Recover in a weekend

Cindy Combs
Business Manager
No, I’m not talking about from a stressful work week or a late night outing. I’m talking about giving your tired couch or chairs a new look. All you need is fabric, possibly new foam or batting and a good sturdy staple gun.
I’ve recovered my couch twice in its 20 years, from a woodsy brown to a cream and lavender print and then to a dark green, navy blue and maroon plaid, padding it with extra foam this last time.
I didn’t know what I was doing initially, but I just turned the couch over and began removing all the staples. As each piece came off, I saved and carefully labeled them as to their placement to use as a pattern. I also gave them numbers in the order they came off.
You will need a 60-inch to 72-inch wide bolt of fabric to be able to cover your couch from one end to another without having to do any sewing. I bought my fabric and foam from Jo-Ann Fabrics when they were in Stephenville.
You can find a chart online to tell you how much fabric you will need for the size of your couch. If your fabric has a large pattern or plaid, just make sure to add an additional couple of yards so that you can match the designs up properly.  You will also need to do this if you are increasing the amount of foam or batting.
Whether you have separate seat cushions or one solid one, recovering them will require some knowledge of sewing.  But don’t forget to include these pieces when planning to cut your fabric.
Lay the old pieces on your fabric and pin in place, paying attention to lay them facing the same way as you would looking at your couch. Make sure you have enough material for all your pieces, allowing extra inches for the extra padding, then cut them out.
Replace any pieces of foam that are flattened or torn and staple them to the frame. Then begin stapling the new pieces in reverse order, pulling each piece tight to the frame at the top and bottom middle and work outward.  Trim off any excess.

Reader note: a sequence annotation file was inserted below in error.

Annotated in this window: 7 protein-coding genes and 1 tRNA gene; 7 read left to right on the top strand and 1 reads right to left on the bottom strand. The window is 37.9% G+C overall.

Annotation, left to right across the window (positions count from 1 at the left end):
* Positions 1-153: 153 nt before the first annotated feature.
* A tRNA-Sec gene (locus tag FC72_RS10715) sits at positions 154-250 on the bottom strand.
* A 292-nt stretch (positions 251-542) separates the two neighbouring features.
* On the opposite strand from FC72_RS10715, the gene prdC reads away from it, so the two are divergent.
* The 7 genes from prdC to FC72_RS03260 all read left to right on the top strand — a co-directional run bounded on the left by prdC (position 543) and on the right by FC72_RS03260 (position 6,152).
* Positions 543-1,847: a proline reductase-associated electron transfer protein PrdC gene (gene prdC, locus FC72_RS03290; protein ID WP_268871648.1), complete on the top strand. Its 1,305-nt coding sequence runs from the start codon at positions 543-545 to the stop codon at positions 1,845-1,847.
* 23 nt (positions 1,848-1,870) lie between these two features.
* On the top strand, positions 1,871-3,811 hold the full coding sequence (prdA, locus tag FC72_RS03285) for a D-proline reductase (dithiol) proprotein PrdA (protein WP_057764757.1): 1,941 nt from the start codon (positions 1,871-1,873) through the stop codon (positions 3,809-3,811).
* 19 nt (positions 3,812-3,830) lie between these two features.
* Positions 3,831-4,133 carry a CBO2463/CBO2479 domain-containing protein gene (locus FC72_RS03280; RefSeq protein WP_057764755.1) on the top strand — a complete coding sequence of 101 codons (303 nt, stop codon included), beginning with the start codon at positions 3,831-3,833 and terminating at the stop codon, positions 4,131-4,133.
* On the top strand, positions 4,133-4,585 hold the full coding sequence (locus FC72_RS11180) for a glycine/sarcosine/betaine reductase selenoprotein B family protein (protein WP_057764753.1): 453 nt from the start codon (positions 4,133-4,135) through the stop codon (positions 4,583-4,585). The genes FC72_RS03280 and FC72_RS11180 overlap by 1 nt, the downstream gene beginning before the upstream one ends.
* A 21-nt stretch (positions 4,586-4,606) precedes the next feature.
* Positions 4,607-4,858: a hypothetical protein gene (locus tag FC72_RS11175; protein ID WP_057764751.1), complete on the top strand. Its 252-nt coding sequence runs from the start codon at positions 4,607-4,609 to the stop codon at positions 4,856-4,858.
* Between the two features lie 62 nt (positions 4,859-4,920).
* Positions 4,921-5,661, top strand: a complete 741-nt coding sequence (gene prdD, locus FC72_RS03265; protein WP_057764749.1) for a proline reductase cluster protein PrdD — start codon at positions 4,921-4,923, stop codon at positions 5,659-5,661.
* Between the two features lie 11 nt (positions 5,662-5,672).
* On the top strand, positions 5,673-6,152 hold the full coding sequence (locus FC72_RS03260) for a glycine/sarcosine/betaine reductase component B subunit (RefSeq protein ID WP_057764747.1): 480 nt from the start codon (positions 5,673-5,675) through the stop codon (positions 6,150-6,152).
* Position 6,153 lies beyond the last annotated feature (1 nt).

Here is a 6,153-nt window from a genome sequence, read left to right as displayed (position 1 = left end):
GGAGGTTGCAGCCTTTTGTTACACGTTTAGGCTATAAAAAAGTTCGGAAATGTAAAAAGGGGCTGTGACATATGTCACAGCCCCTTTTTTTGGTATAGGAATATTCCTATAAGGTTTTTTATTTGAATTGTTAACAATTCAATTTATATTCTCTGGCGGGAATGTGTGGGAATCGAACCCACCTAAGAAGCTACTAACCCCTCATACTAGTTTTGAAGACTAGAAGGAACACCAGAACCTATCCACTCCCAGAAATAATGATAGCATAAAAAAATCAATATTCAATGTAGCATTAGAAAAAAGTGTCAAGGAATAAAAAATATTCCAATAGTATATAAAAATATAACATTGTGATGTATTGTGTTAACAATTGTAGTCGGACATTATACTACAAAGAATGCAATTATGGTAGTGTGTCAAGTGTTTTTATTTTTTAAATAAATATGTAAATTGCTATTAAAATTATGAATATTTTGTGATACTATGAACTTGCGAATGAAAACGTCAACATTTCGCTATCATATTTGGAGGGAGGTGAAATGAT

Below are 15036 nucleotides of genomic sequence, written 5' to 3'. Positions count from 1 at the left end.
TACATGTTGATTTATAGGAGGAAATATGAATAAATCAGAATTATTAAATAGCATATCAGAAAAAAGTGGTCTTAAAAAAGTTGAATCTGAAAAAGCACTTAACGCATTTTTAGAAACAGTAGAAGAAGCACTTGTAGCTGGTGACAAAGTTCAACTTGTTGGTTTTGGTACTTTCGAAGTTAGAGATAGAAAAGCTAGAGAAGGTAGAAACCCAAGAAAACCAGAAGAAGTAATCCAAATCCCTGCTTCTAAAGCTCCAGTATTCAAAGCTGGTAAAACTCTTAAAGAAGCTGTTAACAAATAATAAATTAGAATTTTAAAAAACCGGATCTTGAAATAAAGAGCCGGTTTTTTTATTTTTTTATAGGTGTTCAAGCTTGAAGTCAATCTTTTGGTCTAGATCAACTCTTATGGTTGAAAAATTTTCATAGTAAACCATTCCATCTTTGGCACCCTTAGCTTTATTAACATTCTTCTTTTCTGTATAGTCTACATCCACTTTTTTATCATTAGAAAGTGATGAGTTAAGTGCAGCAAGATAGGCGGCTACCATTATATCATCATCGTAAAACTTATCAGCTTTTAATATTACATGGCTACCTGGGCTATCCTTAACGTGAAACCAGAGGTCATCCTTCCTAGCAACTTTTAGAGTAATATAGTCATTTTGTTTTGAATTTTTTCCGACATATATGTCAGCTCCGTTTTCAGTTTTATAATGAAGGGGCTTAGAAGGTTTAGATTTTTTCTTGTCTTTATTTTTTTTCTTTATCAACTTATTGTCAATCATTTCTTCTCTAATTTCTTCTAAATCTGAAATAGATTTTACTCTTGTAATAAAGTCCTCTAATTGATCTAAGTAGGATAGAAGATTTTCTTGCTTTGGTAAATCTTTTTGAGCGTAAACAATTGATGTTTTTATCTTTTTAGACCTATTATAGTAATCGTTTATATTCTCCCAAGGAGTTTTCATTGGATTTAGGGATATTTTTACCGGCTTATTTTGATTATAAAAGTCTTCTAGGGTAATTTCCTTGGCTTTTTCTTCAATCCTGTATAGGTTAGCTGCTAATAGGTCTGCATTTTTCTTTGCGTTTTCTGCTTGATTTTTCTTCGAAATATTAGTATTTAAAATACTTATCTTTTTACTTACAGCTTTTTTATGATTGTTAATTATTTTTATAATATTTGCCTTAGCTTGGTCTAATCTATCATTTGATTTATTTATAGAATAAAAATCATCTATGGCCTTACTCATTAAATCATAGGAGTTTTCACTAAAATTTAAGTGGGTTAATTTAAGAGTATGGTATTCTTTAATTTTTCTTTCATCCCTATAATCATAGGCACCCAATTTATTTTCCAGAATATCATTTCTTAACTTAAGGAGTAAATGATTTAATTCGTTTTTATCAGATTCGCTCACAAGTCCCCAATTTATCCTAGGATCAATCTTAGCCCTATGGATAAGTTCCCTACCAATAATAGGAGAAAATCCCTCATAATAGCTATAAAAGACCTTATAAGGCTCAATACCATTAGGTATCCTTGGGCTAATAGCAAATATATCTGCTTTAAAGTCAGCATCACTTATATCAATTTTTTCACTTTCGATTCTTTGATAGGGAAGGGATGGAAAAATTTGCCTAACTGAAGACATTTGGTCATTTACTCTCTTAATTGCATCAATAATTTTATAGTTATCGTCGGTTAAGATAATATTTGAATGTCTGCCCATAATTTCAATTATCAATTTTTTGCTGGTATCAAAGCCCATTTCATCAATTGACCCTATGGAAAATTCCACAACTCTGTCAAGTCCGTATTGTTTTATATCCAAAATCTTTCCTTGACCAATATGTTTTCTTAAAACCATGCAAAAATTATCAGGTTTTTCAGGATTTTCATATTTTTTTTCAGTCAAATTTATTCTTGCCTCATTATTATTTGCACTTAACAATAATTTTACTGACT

Now, to do fabric-seated wooden chairs, they were a snap and only took a couple of hours. Just turn them over and remove the screws holding the seat in place. Then take out the staples and tacks holding the material to the wooden seat with a flathead screwdriver.
After I saw the deteriorating condition of the padding, I opted to replace it with a thick polyester batting (you can buy this at Walmart in the fabric section). I cut it to the size of the seat, using the seat as a pattern.
Next, cut the fabric for each seat, again using the seat as a pattern. But this time, cut the fabric three inches longer on each side to have enough to tuck under the seat for securing.
To assemble, place your fabric piece wrong side up on a flat sturdy surface, center the batting, then place the wooden seat (bottom side up) on top of this.
Pull up the sides of your fabric somewhat tightly, making sure the other side has the same amount of fabric to do the same, and put one staple in the middle of each side of the wooden seat about an inch from the edge.
Take a corner of your fabric and pull tightly toward the center of the seat and staple; do the other three as well. Fold and tuck the rest of the corner fabric on each side under your side piece and adjust to make a nice flat corner; staple this. Then pull the rest of the fabric flat and tight and staple evenly around all edges, again about an inch from the edge. Trim off any excess.
Now sit and have a cool drink on your recovered furniture and recover from your recovering.
 

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